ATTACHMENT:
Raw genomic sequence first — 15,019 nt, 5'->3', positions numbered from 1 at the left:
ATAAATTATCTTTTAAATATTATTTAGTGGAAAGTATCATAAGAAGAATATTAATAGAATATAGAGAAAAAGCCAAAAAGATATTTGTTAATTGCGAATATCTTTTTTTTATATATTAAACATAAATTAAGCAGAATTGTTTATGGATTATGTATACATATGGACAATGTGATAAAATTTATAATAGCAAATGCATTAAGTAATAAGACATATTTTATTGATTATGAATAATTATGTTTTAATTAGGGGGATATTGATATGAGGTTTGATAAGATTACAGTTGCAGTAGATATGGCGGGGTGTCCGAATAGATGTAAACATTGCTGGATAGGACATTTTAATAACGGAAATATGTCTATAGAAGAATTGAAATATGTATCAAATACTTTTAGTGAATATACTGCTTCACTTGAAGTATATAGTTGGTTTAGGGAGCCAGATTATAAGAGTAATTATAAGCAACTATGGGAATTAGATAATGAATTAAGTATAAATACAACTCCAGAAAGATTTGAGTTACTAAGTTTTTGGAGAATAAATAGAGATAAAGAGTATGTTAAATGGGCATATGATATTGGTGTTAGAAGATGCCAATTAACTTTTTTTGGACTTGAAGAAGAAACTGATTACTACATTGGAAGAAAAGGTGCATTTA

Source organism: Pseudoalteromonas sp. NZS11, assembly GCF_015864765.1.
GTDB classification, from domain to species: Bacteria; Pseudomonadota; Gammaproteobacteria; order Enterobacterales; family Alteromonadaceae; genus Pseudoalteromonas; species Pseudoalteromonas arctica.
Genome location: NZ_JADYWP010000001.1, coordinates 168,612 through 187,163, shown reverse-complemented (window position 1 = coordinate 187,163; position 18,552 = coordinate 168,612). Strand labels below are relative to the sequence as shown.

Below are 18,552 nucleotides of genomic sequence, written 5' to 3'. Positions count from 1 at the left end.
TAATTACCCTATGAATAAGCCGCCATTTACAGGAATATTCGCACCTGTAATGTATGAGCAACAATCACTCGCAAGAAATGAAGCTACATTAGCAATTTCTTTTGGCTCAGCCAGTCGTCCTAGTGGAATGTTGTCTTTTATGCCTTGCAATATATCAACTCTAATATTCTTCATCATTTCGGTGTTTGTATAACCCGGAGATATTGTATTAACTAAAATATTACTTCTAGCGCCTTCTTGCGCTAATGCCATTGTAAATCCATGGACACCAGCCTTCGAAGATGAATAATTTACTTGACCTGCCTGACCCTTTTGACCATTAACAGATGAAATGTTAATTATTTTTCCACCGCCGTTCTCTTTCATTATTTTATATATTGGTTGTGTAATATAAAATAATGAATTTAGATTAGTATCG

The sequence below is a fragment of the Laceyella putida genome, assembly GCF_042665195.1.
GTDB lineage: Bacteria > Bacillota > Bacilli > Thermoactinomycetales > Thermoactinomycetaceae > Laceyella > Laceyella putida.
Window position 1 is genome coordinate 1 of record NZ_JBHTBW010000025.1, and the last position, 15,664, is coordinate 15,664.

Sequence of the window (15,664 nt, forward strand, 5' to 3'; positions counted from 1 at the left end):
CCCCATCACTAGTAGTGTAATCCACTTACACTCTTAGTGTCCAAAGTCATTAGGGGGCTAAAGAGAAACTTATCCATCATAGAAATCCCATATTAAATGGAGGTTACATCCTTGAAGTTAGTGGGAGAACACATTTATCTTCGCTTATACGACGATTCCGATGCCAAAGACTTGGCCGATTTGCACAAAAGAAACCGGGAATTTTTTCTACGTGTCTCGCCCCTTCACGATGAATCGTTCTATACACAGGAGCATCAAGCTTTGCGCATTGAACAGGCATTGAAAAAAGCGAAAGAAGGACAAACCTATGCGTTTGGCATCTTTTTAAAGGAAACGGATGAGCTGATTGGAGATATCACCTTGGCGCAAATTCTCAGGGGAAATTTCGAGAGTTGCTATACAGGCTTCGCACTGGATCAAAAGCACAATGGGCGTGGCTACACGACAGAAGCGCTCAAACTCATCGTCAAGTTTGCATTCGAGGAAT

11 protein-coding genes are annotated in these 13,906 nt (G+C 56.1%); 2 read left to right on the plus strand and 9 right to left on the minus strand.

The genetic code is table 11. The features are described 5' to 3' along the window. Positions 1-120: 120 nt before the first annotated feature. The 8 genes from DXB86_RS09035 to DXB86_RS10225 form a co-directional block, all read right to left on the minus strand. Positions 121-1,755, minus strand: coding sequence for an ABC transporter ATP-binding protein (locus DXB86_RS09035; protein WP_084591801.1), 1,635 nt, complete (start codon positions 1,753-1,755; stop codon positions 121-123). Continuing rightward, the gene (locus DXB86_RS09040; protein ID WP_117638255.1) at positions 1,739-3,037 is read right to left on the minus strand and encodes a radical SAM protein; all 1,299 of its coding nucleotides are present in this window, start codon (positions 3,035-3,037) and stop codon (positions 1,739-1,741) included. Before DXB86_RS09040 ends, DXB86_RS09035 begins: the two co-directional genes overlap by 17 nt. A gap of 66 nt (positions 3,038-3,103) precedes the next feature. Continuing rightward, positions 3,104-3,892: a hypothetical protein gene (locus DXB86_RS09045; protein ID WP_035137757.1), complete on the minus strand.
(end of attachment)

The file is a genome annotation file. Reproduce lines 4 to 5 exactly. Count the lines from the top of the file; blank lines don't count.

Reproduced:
GTDB classification, from domain to species: Bacteria; Pseudomonadota; Gammaproteobacteria; order Enterobacterales; family Alteromonadaceae; genus Pseudoalteromonas; species Pseudoalteromonas arctica.
Genome location: NZ_JADYWP010000001.1, coordinates 168,612 through 187,163, shown reverse-complemented (window position 1 = coordinate 187,163; position 18,552 = coordinate 168,612). Strand labels below are relative to the sequence as shown.